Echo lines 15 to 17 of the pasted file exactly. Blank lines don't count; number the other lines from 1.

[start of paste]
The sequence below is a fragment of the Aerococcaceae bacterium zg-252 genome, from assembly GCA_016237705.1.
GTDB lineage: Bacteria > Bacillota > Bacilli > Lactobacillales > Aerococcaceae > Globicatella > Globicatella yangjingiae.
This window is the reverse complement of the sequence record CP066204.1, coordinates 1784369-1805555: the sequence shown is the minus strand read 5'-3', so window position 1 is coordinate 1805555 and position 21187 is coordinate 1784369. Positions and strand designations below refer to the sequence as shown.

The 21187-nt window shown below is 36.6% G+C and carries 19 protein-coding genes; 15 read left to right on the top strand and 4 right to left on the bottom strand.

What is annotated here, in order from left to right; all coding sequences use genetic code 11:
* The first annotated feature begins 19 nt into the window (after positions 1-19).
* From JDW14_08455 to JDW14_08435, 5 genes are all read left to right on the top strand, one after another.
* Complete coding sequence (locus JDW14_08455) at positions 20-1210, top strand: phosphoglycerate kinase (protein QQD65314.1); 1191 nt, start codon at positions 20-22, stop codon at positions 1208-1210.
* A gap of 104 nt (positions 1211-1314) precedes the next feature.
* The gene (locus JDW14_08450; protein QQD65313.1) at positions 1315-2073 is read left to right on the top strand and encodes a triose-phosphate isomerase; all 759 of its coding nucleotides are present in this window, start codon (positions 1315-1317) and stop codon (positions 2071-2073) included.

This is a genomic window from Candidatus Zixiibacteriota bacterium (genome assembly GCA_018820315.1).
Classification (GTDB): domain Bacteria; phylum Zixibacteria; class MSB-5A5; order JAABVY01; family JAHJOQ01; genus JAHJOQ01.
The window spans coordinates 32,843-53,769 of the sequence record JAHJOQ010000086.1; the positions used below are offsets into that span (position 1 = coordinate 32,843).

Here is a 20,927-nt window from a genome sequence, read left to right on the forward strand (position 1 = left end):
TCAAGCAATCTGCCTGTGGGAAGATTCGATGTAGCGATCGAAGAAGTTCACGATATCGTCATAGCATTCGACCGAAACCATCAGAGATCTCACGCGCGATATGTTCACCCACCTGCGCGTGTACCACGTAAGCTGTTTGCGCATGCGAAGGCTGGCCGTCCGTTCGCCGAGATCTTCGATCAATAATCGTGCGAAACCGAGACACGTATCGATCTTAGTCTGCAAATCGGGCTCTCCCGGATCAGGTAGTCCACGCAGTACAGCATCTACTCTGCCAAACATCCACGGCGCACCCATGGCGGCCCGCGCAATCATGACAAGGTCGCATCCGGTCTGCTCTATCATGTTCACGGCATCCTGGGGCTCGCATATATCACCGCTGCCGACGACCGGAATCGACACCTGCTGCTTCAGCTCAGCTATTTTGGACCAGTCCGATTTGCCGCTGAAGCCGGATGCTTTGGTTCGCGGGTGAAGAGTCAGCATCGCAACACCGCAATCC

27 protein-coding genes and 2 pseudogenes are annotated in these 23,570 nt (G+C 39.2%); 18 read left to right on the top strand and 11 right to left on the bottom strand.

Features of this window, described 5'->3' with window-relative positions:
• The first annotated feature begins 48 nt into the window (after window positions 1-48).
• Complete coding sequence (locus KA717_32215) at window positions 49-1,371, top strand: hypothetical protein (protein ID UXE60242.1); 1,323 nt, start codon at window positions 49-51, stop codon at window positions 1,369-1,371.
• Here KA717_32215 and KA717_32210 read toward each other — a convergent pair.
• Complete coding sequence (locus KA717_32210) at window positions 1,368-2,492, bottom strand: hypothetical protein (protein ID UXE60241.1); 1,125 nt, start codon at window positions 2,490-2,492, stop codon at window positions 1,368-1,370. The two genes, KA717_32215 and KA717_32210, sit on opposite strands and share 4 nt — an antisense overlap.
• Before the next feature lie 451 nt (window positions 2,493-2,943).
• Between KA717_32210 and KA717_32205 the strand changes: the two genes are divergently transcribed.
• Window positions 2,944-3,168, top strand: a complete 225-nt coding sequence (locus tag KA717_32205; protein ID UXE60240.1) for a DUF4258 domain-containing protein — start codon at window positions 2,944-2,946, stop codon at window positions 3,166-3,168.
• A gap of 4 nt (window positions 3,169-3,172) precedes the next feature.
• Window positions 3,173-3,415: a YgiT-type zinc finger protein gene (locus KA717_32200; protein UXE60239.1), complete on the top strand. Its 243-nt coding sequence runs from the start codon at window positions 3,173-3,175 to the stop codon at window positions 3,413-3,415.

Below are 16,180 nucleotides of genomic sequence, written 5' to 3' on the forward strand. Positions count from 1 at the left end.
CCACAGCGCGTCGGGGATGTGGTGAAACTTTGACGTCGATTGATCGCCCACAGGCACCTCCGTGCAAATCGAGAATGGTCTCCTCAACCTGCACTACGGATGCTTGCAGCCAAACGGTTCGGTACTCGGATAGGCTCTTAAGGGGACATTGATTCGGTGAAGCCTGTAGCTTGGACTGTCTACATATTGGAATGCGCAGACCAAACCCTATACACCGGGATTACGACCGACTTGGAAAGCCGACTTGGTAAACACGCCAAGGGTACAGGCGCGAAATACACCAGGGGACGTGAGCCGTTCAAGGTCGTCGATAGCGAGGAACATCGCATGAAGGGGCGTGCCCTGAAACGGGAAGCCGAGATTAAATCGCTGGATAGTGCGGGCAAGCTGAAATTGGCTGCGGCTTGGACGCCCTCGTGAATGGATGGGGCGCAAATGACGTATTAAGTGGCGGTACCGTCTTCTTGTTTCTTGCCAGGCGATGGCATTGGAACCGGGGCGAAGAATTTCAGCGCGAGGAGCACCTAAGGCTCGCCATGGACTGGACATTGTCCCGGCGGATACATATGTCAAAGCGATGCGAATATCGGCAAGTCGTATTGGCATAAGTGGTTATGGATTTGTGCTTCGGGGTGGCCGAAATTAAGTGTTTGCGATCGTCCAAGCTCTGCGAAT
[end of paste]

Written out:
TCAAGCAATCTGCCTGTGGGAAGATTCGATGTAGCGATCGAAGAAGTTCACGATATCGTCATAGCATTCGACCGAAACCATCAGAGATCTCACGCGCGATATGTTCACCCACCTGCGCGTGTACCACGTAAGCTGTTTGCGCATGCGAAGGCTGGCCGTCCGTTCGCCGAGATCTTCGATCAATAATCGTGCGAAACCGAGACACGTATCGATCTTAGTCTGCAAATCGGGCTCTCCCGGATCAGGTAGTCCACGCAGTACAGCATCTACTCTGCCAAACATCCACGGCGCACCCATGGCGGCCCGCGCAATCATGACAAGGTCGCATCCGGTCTGCTCTATCATGTTCACGGCATCCTGGGGCTCGCATATATCACCGCTGCCGACGACCGGAATCGACACCTGCTGCTTCAGCTCAGCTATTTTGGACCAGTCCGATTTGCCGCTGAAGCCGGATGCTTTGGTTCGCGGGTGAAGAGTCAGCATCGCAACACCGCAATCC

27 protein-coding genes and 2 pseudogenes are annotated in these 23,570 nt (G+C 39.2%); 18 read left to right on the top strand and 11 right to left on the bottom strand.

Features of this window, described 5'->3' with window-relative positions: